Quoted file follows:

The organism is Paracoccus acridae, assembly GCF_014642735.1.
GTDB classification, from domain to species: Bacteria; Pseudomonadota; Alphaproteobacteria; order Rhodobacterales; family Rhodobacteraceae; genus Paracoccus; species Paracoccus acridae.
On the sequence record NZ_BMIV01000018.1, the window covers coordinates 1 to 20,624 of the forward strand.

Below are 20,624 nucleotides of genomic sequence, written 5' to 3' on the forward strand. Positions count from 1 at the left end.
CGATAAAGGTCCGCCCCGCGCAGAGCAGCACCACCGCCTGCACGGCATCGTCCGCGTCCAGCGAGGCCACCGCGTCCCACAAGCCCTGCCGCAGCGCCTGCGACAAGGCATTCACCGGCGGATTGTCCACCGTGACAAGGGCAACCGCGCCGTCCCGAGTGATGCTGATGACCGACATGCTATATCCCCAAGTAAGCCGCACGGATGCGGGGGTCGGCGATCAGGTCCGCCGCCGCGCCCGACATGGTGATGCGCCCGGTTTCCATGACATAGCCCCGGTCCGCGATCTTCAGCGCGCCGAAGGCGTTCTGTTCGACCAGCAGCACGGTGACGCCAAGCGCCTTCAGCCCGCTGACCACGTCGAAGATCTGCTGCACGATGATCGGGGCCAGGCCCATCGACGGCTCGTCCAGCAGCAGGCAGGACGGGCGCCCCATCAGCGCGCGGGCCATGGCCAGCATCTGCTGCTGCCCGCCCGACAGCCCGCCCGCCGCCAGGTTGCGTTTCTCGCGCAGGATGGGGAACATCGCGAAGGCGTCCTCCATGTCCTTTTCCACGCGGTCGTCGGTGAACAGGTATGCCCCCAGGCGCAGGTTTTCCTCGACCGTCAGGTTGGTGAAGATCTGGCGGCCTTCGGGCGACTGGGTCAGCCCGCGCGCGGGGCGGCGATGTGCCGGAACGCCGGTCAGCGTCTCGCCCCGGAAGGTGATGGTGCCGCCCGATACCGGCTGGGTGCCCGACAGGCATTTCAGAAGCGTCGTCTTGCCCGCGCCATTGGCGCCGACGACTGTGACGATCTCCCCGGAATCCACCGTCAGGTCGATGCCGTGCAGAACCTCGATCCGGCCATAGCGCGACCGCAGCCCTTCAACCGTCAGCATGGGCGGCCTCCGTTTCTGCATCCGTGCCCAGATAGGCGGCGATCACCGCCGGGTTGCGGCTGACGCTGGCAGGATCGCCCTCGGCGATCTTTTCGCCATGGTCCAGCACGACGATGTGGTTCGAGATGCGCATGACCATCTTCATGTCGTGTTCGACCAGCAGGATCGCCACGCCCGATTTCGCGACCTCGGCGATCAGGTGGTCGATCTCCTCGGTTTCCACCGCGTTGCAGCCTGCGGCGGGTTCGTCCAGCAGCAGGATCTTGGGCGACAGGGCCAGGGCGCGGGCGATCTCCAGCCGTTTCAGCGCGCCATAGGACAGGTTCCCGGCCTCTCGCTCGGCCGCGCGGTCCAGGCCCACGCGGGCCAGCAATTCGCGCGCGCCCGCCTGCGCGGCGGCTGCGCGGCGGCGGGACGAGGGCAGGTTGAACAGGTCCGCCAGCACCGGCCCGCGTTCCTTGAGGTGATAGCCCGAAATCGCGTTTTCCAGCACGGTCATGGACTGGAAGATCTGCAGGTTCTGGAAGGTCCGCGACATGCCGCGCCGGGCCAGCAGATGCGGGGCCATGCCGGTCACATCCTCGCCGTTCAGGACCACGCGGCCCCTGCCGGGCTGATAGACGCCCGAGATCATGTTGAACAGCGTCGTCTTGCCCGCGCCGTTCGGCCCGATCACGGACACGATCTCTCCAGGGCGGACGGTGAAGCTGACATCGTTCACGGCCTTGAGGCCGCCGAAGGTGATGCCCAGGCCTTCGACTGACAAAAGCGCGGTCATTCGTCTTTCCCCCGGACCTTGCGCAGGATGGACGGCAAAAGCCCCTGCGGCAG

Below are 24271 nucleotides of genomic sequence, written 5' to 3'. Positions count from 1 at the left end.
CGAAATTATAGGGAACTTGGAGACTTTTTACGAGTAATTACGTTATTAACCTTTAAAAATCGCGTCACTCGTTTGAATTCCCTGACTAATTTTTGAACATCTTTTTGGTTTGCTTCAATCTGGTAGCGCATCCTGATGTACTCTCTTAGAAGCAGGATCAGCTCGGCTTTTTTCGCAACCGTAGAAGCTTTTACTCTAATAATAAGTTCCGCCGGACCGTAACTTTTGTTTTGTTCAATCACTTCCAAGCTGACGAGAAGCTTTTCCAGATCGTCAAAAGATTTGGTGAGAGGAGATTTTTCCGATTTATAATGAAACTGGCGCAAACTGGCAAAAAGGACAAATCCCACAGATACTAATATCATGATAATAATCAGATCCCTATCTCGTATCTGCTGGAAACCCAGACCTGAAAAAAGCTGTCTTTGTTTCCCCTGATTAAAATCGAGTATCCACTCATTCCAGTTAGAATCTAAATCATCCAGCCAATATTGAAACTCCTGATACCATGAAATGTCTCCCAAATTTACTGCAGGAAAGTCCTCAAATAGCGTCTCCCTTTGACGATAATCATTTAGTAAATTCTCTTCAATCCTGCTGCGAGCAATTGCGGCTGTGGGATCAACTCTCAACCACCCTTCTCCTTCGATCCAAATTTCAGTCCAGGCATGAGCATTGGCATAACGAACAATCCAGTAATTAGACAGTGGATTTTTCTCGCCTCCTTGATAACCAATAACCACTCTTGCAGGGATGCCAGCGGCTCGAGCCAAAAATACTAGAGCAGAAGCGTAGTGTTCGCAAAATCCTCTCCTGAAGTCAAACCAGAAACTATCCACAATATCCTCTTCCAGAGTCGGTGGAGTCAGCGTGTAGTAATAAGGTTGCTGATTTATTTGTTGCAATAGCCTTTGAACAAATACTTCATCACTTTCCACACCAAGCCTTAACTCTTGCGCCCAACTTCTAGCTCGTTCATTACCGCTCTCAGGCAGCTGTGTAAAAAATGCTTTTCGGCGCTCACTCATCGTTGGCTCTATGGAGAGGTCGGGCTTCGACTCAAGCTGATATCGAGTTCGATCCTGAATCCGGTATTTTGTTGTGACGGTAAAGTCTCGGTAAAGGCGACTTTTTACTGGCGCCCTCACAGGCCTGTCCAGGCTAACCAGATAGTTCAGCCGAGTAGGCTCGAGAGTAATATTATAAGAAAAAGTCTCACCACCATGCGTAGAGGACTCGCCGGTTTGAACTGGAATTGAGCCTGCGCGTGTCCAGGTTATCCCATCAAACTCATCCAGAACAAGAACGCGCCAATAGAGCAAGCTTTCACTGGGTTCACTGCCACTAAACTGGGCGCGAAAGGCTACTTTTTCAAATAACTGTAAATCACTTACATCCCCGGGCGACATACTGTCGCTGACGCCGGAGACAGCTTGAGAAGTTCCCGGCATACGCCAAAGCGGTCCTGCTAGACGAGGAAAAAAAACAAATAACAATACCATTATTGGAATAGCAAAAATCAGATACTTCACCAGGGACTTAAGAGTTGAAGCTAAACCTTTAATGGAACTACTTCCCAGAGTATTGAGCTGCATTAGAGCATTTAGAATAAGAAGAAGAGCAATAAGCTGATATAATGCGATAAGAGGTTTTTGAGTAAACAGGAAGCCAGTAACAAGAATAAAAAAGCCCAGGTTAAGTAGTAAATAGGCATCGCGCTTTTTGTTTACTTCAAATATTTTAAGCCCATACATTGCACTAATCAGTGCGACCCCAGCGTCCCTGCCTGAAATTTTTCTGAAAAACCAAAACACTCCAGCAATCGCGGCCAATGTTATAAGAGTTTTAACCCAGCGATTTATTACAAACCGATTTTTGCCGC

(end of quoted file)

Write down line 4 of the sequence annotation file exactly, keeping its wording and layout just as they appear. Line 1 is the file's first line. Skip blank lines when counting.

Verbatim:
Below are 20,624 nucleotides of genomic sequence, written 5' to 3' on the forward strand. Positions count from 1 at the left end.